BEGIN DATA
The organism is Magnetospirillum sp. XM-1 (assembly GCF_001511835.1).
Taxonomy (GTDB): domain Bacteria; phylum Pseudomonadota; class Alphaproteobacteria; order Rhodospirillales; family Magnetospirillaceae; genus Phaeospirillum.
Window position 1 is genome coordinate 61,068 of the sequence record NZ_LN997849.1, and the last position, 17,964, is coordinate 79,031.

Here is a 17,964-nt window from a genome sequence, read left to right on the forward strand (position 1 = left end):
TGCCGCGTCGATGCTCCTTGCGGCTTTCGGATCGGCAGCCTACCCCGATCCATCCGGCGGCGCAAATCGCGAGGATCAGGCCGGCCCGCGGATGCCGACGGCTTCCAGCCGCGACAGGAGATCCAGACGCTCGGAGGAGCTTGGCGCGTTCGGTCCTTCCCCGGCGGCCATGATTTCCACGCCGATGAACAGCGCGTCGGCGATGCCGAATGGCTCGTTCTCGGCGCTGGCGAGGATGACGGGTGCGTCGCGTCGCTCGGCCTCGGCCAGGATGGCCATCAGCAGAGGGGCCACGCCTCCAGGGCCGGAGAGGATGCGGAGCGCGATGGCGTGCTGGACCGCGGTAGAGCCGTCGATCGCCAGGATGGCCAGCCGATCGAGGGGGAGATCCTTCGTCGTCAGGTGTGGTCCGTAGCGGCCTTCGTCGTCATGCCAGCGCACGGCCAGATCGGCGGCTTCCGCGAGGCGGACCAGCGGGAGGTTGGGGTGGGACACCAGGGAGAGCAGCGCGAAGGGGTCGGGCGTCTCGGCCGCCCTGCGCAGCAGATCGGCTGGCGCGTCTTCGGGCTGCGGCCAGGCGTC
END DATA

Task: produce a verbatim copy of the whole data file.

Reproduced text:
The organism is Magnetospirillum sp. XM-1 (assembly GCF_001511835.1).
Taxonomy (GTDB): domain Bacteria; phylum Pseudomonadota; class Alphaproteobacteria; order Rhodospirillales; family Magnetospirillaceae; genus Phaeospirillum.
Window position 1 is genome coordinate 61,068 of the sequence record NZ_LN997849.1, and the last position, 17,964, is coordinate 79,031.

Here is a 17,964-nt window from a genome sequence, read left to right on the forward strand (position 1 = left end):
TGCCGCGTCGATGCTCCTTGCGGCTTTCGGATCGGCAGCCTACCCCGATCCATCCGGCGGCGCAAATCGCGAGGATCAGGCCGGCCCGCGGATGCCGACGGCTTCCAGCCGCGACAGGAGATCCAGACGCTCGGAGGAGCTTGGCGCGTTCGGTCCTTCCCCGGCGGCCATGATTTCCACGCCGATGAACAGCGCGTCGGCGATGCCGAATGGCTCGTTCTCGGCGCTGGCGAGGATGACGGGTGCGTCGCGTCGCTCGGCCTCGGCCAGGATGGCCATCAGCAGAGGGGCCACGCCTCCAGGGCCGGAGAGGATGCGGAGCGCGATGGCGTGCTGGACCGCGGTAGAGCCGTCGATCGCCAGGATGGCCAGCCGATCGAGGGGGAGATCCTTCGTCGTCAGGTGTGGTCCGTAGCGGCCTTCGTCGTCATGCCAGCGCACGGCCAGATCGGCGGCTTCCGCGAGGCGGACCAGCGGGAGGTTGGGGTGGGACACCAGGGAGAGCAGCGCGAAGGGGTCGGGCGTCTCGGCCGCCCTGCGCAGCAGATCGGCTGGCGCGTCTTCGGGCTGCGGCCAGGCGTC